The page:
Tuesday, January 23, 2007

Super Maid.....

From today's SCMP; have copied the articles verbatim as not everyone has access...

Maids lose jobs over Manila policy
Helpers delayed for HK work have contracts terminated
MARY ANN BENITEZ

Several domestic helpers from the Philippines have had their jobs terminated even before they started work because their arrival in Hong Kong has been delayed by a new Manila policy aiming to create "super maids".
There are also almost daily complaints of women being held at Manila airport because they cannot show the training certificates required since December 16.


And in Hong Kong, at least one Filipino was terminated from her job after her boss heard of the policy requiring that helpers must be at least 25.

The incidents follow a Philippine policy reform enforced since last month that includes raising the minimum age of domestic helpers seeking work abroad from 21 to 25, raising their minimum wage to US$400, and requiring them to take a 23-day training course by the Philippine Technical Education and Skills Development Authority.


Dolores Balladares, chairwoman of United Filipinos in Hong Kong, said her group had been receiving complaints about the policy over the past few weeks.

The policy resulted in workers having to pay 10,000 pesos (HK$1,600) on the training course and certificates, the group said. "We have heard of workers being barred from going to Hong Kong because they did not have training certificates. Their contracts were terminated because they did not arrive in Hong Kong on the expected date," she said.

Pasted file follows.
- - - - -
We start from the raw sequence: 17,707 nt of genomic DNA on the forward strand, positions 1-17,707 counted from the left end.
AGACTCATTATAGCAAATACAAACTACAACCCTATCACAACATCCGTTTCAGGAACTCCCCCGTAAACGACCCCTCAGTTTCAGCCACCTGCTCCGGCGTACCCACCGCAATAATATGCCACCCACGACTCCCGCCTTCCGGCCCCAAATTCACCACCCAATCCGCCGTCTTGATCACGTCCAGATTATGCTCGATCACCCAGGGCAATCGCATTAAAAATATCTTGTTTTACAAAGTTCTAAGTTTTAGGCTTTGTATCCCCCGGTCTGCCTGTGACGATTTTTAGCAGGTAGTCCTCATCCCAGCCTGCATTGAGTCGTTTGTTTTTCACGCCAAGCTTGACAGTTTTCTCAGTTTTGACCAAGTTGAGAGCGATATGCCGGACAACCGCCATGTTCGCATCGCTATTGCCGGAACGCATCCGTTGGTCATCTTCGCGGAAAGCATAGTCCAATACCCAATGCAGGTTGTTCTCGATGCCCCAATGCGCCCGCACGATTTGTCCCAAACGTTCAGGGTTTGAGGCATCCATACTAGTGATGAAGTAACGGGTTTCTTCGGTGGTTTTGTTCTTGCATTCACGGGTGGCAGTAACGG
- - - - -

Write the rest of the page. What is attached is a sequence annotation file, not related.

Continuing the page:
The group plans to hold a protest rally on Sunday from Central to the Philippine consulate in Admiralty.

One woman told Ms Balladares that her job was terminated earlier this month because she was 23. She was given one month's notice.

Cynthia Talamor, a volunteer with the Mission for Filipino Migrant Workers Society, said she was worried for her sister who was coming back to Hong Kong on a new contract. Her boss had given her a January 31 deadline.

"She was expected to come here on January 15. Her visa and papers were in order. But she could not leave because she was told she had to undergo training," she said. The sister speaks Cantonese and had worked in the city for six years.

"In the training courses, they use old models of home appliances when Hong Kong homes are hi-tech," Ms Talamor said.

"As for the language course, they not only are required to learn basic Cantonese but also Putonghua - in just three days."

Philippine labour attach? Bernardino Julve said that the training requirements were "mandatory only for new hires".

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2 Comments:

Anonymous torn said...

Who benefits from this? Not the maids obviously and not the employers who have to pay a higher minimum wage for three days of Cantonese training.

And can the Philippine government specify a minimum wage in another country -- I don't think so.

If the idea is to raise the education level of balikbayans (so that they can secure more highly paid jobs and therefore send more money home) that is a reasonable goal, but I don't think these half-baked measures will do anything to achieve that. As usual an "initiative" sketched out on the back of a postage stamp is attempting to substitute for the investment in education and training needed to really upgrade the Philippine workforce.

4:53 pm  
Blogger Glenzo said...

I got stuck in a traffic jam caused by the protest. It was actually quiet big.

I figure that this another method for the Philippine government to impose an indirect tax on labor by requiring these training programs.

1:52 am  

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